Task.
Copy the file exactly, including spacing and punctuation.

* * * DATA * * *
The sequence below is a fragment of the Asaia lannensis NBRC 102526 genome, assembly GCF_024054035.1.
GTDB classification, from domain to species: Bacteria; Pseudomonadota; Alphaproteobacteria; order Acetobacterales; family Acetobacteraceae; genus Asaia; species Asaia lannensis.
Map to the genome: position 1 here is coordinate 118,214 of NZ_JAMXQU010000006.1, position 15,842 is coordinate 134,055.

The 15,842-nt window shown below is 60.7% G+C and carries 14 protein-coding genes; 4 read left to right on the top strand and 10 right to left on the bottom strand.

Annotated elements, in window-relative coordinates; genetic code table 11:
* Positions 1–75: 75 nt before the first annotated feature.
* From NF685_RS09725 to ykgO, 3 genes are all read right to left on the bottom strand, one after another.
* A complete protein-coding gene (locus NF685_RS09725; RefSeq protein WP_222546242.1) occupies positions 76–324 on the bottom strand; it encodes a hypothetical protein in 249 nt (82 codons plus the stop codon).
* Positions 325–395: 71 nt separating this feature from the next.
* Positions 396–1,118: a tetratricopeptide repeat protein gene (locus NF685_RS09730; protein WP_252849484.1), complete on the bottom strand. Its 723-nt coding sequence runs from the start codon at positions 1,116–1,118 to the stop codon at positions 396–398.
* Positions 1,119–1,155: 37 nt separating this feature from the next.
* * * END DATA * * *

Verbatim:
The sequence below is a fragment of the Asaia lannensis NBRC 102526 genome, assembly GCF_024054035.1.
GTDB classification, from domain to species: Bacteria; Pseudomonadota; Alphaproteobacteria; order Acetobacterales; family Acetobacteraceae; genus Asaia; species Asaia lannensis.
Map to the genome: position 1 here is coordinate 118,214 of NZ_JAMXQU010000006.1, position 15,842 is coordinate 134,055.

The 15,842-nt window shown below is 60.7% G+C and carries 14 protein-coding genes; 4 read left to right on the top strand and 10 right to left on the bottom strand.

Annotated elements, in window-relative coordinates; genetic code table 11:
* Positions 1–75: 75 nt before the first annotated feature.
* From NF685_RS09725 to ykgO, 3 genes are all read right to left on the bottom strand, one after another.
* A complete protein-coding gene (locus NF685_RS09725; RefSeq protein WP_222546242.1) occupies positions 76–324 on the bottom strand; it encodes a hypothetical protein in 249 nt (82 codons plus the stop codon).
* Positions 325–395: 71 nt separating this feature from the next.
* Positions 396–1,118: a tetratricopeptide repeat protein gene (locus NF685_RS09730; protein WP_252849484.1), complete on the bottom strand. Its 723-nt coding sequence runs from the start codon at positions 1,116–1,118 to the stop codon at positions 396–398.
* Positions 1,119–1,155: 37 nt separating this feature from the next.